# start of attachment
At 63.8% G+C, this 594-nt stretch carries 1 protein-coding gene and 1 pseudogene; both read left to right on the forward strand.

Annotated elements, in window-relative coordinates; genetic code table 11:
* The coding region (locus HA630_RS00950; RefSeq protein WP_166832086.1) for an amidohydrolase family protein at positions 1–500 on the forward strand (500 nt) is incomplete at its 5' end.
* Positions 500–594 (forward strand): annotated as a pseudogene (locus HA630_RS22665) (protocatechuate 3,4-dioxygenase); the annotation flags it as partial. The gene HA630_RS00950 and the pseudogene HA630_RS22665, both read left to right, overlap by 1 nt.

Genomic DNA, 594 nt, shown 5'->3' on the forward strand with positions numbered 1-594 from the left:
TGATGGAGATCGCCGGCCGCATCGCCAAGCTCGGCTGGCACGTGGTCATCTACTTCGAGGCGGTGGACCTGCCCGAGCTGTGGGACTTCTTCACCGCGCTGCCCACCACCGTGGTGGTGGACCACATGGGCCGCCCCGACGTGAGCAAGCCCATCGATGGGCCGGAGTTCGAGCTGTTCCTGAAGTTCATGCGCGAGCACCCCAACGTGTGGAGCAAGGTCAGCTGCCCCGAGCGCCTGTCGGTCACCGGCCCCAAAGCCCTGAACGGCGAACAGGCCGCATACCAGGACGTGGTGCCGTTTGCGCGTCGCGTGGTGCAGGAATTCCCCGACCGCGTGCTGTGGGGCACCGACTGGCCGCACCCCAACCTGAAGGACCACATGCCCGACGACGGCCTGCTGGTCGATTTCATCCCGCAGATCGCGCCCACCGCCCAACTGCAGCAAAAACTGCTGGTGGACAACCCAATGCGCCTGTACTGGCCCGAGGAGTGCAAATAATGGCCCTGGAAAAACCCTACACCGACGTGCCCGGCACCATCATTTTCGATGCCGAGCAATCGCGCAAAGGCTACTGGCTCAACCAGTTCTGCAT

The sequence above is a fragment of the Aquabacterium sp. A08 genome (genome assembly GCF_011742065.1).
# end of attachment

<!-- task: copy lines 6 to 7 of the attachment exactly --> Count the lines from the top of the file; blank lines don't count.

TGATGGAGATCGCCGGCCGCATCGCCAAGCTCGGCTGGCACGTGGTCATCTACTTCGAGGCGGTGGACCTGCCCGAGCTGTGGGACTTCTTCACCGCGCTGCCCACCACCGTGGTGGTGGACCACATGGGCCGCCCCGACGTGAGCAAGCCCATCGATGGGCCGGAGTTCGAGCTGTTCCTGAAGTTCATGCGCGAGCACCCCAACGTGTGGAGCAAGGTCAGCTGCCCCGAGCGCCTGTCGGTCACCGGCCCCAAAGCCCTGAACGGCGAACAGGCCGCATACCAGGACGTGGTGCCGTTTGCGCGTCGCGTGGTGCAGGAATTCCCCGACCGCGTGCTGTGGGGCACCGACTGGCCGCACCCCAACCTGAAGGACCACATGCCCGACGACGGCCTGCTGGTCGATTTCATCCCGCAGATCGCGCCCACCGCCCAACTGCAGCAAAAACTGCTGGTGGACAACCCAATGCGCCTGTACTGGCCCGAGGAGTGCAAATAATGGCCCTGGAAAAACCCTACACCGACGTGCCCGGCACCATCATTTTCGATGCCGAGCAATCGCGCAAAGGCTACTGGCTCAACCAGTTCTGCAT

The sequence above is a fragment of the Aquabacterium sp. A08 genome (genome assembly GCF_011742065.1).